Bank lending to the private sector in the eurozone is still insufficient despite moderate growth, the European Central Bank has warned in its recent money supply report. And a major improvement is not in sight.
Growth in euro area bank loans to the firms and private households remained very subdued in July, the European Central Bank (ECB) said in its monthly money supply report on Tuesday.
Credits granted to the private sector rose by a meager 0.1 percent last month, after contracting by 0.2 percent in June. Analysts expected the situation to remain tough for quite some time to come with no end to the eurozone debt crisis in sight.
"We'll see further weakness in credit to the private sector in the coming months, mainly explained by weak economic prospects," said UniCredit Economist Loredana Federico.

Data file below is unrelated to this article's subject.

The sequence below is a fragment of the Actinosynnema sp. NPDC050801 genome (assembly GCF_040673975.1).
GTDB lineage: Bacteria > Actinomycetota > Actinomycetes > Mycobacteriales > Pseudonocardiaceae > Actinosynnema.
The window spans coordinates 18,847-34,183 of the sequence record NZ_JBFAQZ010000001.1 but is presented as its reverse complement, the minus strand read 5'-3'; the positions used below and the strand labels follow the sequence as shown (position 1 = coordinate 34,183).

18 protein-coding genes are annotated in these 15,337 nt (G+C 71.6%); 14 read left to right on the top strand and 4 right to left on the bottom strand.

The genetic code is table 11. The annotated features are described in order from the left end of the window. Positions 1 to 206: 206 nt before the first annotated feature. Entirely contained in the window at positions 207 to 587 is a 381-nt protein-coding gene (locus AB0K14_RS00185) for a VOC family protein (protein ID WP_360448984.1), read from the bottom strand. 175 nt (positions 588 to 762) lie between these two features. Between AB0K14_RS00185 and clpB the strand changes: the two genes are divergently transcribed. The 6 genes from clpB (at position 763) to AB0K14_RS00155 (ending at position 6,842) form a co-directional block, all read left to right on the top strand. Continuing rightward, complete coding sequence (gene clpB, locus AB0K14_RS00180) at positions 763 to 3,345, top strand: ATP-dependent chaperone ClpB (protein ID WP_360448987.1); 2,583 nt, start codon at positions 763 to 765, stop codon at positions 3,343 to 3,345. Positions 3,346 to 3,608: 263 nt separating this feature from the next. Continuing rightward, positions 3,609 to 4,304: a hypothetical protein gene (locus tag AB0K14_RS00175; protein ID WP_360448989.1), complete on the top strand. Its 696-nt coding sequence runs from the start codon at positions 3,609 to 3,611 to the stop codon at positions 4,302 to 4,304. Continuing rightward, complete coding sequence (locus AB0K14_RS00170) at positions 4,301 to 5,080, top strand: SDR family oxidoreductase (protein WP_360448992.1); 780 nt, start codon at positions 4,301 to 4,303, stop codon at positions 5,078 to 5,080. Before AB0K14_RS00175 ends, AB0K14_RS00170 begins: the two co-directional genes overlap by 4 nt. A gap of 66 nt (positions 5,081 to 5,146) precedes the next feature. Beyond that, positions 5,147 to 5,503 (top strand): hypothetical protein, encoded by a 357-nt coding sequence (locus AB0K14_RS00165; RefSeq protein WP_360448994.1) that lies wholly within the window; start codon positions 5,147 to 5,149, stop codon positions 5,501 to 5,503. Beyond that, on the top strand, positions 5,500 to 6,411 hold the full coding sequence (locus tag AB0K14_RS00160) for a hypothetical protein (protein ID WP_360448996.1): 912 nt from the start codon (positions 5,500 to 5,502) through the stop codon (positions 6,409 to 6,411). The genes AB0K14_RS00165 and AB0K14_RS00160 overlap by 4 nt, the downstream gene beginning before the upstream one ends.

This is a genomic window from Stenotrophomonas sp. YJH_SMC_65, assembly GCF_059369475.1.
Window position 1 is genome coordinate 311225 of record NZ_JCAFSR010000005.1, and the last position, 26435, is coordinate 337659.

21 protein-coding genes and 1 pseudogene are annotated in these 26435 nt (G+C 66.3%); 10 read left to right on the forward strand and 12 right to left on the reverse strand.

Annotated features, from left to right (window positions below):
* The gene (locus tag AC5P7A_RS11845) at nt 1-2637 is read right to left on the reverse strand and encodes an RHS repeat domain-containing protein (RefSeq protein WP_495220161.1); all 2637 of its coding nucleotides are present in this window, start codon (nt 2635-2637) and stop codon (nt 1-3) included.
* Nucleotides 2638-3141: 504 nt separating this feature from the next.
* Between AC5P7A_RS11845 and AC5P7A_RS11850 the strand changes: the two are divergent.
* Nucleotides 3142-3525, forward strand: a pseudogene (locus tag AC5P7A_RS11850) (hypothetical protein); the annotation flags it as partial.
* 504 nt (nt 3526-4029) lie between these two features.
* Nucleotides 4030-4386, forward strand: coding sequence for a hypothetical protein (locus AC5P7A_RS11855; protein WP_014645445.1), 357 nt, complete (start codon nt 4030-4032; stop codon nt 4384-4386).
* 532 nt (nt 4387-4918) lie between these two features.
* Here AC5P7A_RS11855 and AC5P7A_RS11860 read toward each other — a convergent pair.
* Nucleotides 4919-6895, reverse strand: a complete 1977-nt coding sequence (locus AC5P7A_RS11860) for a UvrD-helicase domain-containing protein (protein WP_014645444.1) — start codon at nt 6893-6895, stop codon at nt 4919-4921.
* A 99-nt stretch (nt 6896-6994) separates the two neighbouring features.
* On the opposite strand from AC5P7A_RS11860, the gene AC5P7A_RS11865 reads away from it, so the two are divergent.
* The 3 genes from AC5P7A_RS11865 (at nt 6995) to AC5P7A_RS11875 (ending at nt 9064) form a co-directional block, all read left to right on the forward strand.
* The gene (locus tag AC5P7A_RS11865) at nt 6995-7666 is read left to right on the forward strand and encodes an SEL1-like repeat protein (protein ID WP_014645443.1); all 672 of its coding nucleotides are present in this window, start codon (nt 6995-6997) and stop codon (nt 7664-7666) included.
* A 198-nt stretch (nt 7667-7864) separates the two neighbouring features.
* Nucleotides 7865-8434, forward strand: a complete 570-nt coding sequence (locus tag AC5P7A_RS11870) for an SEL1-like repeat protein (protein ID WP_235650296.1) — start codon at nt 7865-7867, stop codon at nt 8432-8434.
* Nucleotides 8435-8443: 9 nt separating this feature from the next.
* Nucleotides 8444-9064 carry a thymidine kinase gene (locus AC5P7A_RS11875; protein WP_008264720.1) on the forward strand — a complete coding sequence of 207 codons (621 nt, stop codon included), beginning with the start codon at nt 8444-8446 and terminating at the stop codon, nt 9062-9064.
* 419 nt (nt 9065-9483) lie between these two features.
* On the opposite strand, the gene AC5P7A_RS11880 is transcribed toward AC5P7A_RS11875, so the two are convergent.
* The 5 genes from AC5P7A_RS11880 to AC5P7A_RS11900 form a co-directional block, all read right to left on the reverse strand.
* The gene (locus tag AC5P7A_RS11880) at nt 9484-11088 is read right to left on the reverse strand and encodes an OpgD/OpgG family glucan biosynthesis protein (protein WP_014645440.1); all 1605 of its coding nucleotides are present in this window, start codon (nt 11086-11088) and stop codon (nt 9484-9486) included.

ECB urged to react
Bank loans handed out to companies increased by eight billion euros ($10.02 billion) in July, but were unable to offset a decline by 14 billion euros in the two preceding months.
The ECB report bore out that, by and large, the central bank's cut in interest rates had not fed though to the real economy. "It's likely that the ECB will use the meager loan momentum as another reason for a new bond purchase program, since the intervention in short-term markets may help to tackle the loan problem," Commerzbank Economist Michael Schubert commented.
Analysts also expect the ECB to cut its lead interest rate once again, letting it sink to 0.5 percent from an already historically low 0.75 percent at the moment.